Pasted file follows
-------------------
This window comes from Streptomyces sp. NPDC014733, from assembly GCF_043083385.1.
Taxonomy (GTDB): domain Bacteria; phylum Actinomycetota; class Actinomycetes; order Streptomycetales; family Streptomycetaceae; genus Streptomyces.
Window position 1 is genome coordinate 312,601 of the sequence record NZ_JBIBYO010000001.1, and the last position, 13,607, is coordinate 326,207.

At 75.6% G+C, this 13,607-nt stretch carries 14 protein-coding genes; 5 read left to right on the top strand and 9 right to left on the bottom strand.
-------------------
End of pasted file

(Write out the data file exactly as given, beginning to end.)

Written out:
This window comes from Streptomyces sp. NPDC014733, from assembly GCF_043083385.1.
Taxonomy (GTDB): domain Bacteria; phylum Actinomycetota; class Actinomycetes; order Streptomycetales; family Streptomycetaceae; genus Streptomyces.
Window position 1 is genome coordinate 312,601 of the sequence record NZ_JBIBYO010000001.1, and the last position, 13,607, is coordinate 326,207.

At 75.6% G+C, this 13,607-nt stretch carries 14 protein-coding genes; 5 read left to right on the top strand and 9 right to left on the bottom strand.